• Insurance Appraiser. Appraise automobile or other vehicle damage to determine cost of repair for insurance claim settlement and seek agreement with automotive repair shop on cost of repair. Prepare insurance forms to indicate repair cost or cost estimates and recommendations.
  • Insurance Underwriter. Review individual applications for insurance to evaluate degree of risk involved and determine acceptance of applications.
  • Loan Officer. Evaluate, authorize, or recommend approval of commercial, real estate, or credit loans. Advise borrowers on financial status and methods of payments. Includes mortgage loan officers and agents, collection analysts, loan servicing officers, and loan underwriters.
  • Real Estate Appraiser. Appraise real property to determine its value for purchase, sales, or loan purposes.
  • Tax Examiner. Determine tax liability or collect taxes from individuals or business firms according to prescribed laws and regulations.

EDUCATIONAL OPPORTUNITIES: Personal Financial Planner Training

Florida State University - Tallahassee, FL

Florida State University, 211 Westcott Bldg, Tallahassee, FL 32306-1037. Florida State University is a large university located in Tallahassee, Florida. It is a public school with primarily 4-year or above programs. It has 38,717 students and an admission rate of 47%. Florida State University has a bachelor's degree program in Finance which graduated 115 students in 2008.


Accredited Tax Advisor: This credential is for practitioners who handle sophisticated tax planning issues, including ownership of closely held businesses, qualified retirement plans and complex estates.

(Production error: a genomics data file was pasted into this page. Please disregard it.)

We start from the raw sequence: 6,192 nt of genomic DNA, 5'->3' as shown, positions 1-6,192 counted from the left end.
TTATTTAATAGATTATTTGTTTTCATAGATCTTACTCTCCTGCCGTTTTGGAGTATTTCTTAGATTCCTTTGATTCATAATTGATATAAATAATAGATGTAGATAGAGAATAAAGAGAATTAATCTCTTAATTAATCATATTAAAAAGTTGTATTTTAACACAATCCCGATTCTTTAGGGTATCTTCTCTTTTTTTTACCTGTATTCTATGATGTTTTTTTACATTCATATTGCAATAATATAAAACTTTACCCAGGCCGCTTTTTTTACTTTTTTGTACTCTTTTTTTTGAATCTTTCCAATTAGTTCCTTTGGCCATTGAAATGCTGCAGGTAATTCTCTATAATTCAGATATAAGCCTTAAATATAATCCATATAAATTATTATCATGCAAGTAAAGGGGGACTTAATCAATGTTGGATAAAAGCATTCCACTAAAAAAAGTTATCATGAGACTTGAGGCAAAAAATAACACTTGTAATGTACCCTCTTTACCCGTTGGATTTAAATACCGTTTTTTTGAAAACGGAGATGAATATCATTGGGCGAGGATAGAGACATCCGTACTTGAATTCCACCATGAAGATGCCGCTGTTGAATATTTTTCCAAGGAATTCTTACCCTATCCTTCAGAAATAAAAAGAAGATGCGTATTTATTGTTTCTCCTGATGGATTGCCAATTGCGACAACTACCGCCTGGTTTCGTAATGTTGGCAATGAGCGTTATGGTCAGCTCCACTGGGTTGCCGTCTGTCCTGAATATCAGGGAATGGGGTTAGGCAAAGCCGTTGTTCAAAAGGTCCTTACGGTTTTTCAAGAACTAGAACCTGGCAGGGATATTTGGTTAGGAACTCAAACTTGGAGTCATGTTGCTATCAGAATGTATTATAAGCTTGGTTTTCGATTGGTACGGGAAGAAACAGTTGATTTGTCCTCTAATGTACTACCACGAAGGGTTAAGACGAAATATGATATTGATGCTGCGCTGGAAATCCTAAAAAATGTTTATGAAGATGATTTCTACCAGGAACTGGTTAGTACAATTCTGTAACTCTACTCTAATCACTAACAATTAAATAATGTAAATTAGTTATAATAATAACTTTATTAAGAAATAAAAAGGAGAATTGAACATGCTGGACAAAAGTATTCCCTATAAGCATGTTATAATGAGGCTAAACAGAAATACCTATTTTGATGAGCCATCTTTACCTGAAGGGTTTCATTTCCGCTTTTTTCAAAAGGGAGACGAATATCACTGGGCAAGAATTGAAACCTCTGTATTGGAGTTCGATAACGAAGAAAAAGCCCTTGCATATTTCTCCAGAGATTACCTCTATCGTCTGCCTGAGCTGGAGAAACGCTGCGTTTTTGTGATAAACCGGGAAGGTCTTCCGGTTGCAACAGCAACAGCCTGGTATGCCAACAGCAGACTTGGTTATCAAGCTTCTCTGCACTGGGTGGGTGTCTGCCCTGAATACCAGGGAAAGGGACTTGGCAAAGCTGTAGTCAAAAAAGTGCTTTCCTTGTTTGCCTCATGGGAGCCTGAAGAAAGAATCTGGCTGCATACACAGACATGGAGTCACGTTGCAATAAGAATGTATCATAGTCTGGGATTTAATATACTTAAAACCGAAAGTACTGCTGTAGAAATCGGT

For more information, see the Accreditation Council for Accountancy and Taxation website.

Chartered Property Casualty Underwriter: More than 65,000 people have earned the CPCU professional designation.

For more information, see the American Institute for CPCU and Insurance Institute of America website.

Personal Financial Specialist: CPAs who specialize in personal financial planning can earn a specialist's designation, the Personal Financial Specialist (PFS).

For more information, see the American Institute of Certified Public Accountants website.

Certified Pension Consultant: The Certified Pension Consultant (CPC) credential is designed for benefits professionals working in plan administration, pension actuarial administration, insurance, and financial planning.

For more information, see the American Society of Pension Professionals and Actuaries website.

Qualified 401(k) Administrator: The Qualified 401(k) Administrator (QKA) credential is conferred by ASPPA to retirement plan professionals who work primarily with 401(k) plans.

For more information, see the American Society of Pension Professionals and Actuaries website.

Certified Financial Planner: The CFP certification process, administered by CFP Board, identifies to the public that those individuals in the U.

For more information, see the Certified Financial Planner Board of Standards, Inc. website.

Certified IRA Services Professional: Applicable to financial services professionals who have dedicated IRA operational and technical experience.

For more information, see the Institute of Certified Bankers website.

Certified Personal Banker: Applicable to financial services professionals who have completed the AIB Personal Banking Diploma and who function as personal bankers.

For more information, see the Institute of Certified Bankers website.